1. Nicholas C.
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    Nicholas C. Active Member

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    Back cover blurbs

    Discussion in 'General Writing' started by Nicholas C., Dec 21, 2011.

    I came across an article that suggested the idea of writing a back cover style "blurb" for the story you are writing before you've actually written it. The idea, obviously, is to get an overall snapshot of your story (as well as practice for writing a synopsis when you are querying). I'm not a big outline guy in terms of pre-writing, so I think it helps in the sense of getting a framework that you can refer back to.

    This is my first attempt for the current story I am writing. Any thoughts/suggestions?...


    Ryan Whitley is a walking contradiction – austere yet rough around the edges, and an incredibly gifted high school failure. Unable to cope, Ryan's mother ships her listless son to his uncle down south, where an insight into Ryan’s family history awakens a talent he never knew he had.

    Discovering what he feels is his true path, Ryan moves out West to make a new life for himself. But his hidden talents do not go unnoticed… as one very dangerous man has been searching for someone like Ryan – and the secret he holds – for nearly a lifetime.
     
  2. Jethelin
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    Jethelin Member

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    It works. If I read it I would most likely open the book and read a bit more. You have my attention. I also found "and an incredibly gifted high school failure." amusing :)
     
  3. ChickenFreak
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    ChickenFreak Contributing Member Contributor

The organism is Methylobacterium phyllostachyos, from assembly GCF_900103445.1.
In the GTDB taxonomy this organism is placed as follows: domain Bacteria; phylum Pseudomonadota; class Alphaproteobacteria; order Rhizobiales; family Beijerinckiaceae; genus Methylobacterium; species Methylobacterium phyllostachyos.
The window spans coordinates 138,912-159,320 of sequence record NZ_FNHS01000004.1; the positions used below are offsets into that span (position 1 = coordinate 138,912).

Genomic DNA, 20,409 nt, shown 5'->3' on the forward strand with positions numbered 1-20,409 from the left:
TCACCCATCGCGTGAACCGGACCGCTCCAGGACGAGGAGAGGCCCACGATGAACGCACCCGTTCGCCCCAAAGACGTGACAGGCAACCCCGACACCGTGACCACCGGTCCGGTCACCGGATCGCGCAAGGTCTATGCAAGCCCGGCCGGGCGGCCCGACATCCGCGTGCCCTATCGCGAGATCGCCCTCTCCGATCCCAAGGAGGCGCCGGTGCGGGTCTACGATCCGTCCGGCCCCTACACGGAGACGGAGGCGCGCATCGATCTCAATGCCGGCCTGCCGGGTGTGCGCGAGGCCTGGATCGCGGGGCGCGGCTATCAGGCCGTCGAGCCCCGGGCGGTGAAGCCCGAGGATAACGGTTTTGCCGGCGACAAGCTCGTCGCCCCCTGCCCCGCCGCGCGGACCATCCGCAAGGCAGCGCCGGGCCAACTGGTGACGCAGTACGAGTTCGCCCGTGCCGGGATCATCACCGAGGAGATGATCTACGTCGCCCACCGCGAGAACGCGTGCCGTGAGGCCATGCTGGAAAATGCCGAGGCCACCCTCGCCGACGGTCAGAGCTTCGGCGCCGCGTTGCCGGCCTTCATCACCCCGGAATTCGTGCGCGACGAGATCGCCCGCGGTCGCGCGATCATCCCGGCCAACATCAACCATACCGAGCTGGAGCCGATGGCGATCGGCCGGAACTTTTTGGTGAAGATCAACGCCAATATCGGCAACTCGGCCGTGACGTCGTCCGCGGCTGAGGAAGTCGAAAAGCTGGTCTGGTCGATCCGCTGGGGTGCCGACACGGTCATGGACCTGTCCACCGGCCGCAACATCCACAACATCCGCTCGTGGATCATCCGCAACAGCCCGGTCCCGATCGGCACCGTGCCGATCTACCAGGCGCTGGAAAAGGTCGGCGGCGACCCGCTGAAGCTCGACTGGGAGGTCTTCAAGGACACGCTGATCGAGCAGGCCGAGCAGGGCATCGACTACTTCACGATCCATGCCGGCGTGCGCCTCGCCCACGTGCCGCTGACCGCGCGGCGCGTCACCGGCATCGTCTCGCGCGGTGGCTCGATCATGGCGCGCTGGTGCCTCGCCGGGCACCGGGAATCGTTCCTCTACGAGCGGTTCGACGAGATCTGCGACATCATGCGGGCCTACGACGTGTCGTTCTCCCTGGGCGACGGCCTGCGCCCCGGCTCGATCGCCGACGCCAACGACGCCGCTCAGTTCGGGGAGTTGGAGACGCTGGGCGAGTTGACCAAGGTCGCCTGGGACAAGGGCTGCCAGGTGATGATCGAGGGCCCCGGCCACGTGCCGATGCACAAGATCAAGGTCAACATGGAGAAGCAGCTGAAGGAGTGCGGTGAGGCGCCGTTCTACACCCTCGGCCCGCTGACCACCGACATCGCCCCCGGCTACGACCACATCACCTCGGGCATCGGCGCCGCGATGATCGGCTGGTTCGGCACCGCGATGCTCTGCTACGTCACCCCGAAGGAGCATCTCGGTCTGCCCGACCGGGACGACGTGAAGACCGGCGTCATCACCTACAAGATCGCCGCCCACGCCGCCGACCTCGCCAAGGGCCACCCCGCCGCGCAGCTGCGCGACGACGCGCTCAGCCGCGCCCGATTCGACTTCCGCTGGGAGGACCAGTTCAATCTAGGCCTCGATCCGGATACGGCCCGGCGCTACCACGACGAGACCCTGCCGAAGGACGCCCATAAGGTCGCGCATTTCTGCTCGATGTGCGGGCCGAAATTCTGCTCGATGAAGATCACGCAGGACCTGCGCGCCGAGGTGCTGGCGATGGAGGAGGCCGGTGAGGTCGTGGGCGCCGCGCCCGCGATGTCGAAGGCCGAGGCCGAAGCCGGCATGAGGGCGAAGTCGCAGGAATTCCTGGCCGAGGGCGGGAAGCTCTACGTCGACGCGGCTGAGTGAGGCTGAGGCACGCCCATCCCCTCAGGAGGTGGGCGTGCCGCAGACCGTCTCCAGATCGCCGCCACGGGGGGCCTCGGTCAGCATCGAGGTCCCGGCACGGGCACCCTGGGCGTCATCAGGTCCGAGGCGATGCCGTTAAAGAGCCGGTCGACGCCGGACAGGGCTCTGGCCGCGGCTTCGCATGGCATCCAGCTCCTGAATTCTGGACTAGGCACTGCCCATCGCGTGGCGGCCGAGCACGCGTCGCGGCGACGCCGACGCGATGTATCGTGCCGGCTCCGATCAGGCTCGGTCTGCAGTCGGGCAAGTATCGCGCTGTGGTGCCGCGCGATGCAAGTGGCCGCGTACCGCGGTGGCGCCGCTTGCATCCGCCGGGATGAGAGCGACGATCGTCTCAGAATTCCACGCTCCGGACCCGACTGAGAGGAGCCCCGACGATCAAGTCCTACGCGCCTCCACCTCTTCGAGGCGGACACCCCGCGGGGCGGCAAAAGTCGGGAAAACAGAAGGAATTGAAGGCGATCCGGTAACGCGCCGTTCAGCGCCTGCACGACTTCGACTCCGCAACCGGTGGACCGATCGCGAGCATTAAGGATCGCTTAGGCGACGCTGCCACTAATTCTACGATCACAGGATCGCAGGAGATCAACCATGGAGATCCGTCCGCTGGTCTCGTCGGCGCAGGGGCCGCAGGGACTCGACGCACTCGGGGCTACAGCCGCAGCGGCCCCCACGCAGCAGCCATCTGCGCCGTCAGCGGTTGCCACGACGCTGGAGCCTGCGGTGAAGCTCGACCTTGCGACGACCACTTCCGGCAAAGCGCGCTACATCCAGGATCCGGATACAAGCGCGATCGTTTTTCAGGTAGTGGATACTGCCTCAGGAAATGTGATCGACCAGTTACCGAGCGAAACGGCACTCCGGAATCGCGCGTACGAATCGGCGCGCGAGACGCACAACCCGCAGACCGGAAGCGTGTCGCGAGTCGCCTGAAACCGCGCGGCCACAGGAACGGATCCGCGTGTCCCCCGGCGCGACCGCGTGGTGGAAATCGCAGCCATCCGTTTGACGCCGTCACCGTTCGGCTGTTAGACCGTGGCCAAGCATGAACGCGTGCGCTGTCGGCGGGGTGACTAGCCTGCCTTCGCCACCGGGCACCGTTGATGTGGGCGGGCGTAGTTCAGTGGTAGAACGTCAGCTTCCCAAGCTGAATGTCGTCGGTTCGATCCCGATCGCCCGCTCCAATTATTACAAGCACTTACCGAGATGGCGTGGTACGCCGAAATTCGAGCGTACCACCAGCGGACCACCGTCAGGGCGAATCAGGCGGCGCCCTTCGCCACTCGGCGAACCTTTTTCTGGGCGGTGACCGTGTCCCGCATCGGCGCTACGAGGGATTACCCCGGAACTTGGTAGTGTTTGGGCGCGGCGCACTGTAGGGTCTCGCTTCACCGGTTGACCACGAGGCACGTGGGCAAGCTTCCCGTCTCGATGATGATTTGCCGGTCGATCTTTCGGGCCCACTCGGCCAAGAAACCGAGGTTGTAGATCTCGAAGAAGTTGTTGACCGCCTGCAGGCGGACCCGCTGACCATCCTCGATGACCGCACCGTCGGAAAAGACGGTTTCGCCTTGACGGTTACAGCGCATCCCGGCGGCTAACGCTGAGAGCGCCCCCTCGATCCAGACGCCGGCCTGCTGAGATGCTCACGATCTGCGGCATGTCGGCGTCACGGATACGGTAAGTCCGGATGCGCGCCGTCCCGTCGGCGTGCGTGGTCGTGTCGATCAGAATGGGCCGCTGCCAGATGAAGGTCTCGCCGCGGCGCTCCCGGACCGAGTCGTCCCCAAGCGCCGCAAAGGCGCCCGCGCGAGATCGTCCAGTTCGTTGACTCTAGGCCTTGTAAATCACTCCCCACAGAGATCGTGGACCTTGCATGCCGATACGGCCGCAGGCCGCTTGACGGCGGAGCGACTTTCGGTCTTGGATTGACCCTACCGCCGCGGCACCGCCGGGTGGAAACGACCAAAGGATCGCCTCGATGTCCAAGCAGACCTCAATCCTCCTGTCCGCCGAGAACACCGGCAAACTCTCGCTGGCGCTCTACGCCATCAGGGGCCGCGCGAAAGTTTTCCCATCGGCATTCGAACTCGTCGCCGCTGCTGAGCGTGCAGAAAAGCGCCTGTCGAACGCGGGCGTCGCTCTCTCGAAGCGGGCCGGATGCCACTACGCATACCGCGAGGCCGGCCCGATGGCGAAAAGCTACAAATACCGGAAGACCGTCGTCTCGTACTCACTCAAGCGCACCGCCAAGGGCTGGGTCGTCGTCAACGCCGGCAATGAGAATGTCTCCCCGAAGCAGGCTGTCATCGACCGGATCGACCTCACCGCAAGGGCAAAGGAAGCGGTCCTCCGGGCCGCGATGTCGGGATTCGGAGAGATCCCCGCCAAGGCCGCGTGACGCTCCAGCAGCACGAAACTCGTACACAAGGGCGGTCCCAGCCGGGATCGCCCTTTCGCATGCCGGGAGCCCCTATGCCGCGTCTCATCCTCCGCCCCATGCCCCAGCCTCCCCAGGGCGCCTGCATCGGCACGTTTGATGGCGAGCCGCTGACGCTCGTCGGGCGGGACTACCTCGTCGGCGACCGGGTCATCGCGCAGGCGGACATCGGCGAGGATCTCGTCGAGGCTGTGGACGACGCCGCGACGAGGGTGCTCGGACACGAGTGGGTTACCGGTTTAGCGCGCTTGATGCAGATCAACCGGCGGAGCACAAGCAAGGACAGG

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    The blurb seems to change point of view - first we're looking at Ryan from an outsider's point of view, then we're his mother, then we're Ryan, then we're the dangerous man. I'm not saying that this is actually a writing error, but I am saying that switching point of view so many times is likely to dilute the reader's interest.

    An example of rewriting these facts to be from Ryan's point of view:

    "Ryan's life grows more confusing every day. His teachers tell him he's gifted, even as they fail him. His mother tells him she loves him, as she packs him off to relatives. This "fresh start" falls apart when Ryan discovers a family secret and attracts the interest of a dangerous..."

    My rewrite isn't _good_, and in fact I think it diverges from your plot. It's purely an example of rewriting the facts to be from a single point of view.
     
  4. Nicholas C.
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    Nicholas C. Active Member

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    Hmmmm, interesting point. It raises the question of whether or not one should stick to one character POV. I'm sure a lot of blurbs do, but it seems I've seen a fair amount that don't as well.

    The actual story is past tense 3rd person limited, for what it's worth...
     
  5. arron89
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    arron89 Banned

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    I don't think the blurb necessarily needs to reflect the POV of the story if all it's doing is providing a narrative and thematic summary. All of my written works begin with one or two sentence ideas, from which I develop along the same kind of lines (using that kind of blurb format, for instance). I think it's a good idea for the kind of stuff I write, which is very minimal in terms of plot, but less useful as a planning tool for stories with complex plots.
     
  6. AmyHolt
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    AmyHolt Contributing Member

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    I like this and thought it stayed with the plot idea from the orignal blurb.

    Anyway, I really like the idea of a writing a blurb to help you keep your story on track as you write it.
     
  7. mammamaia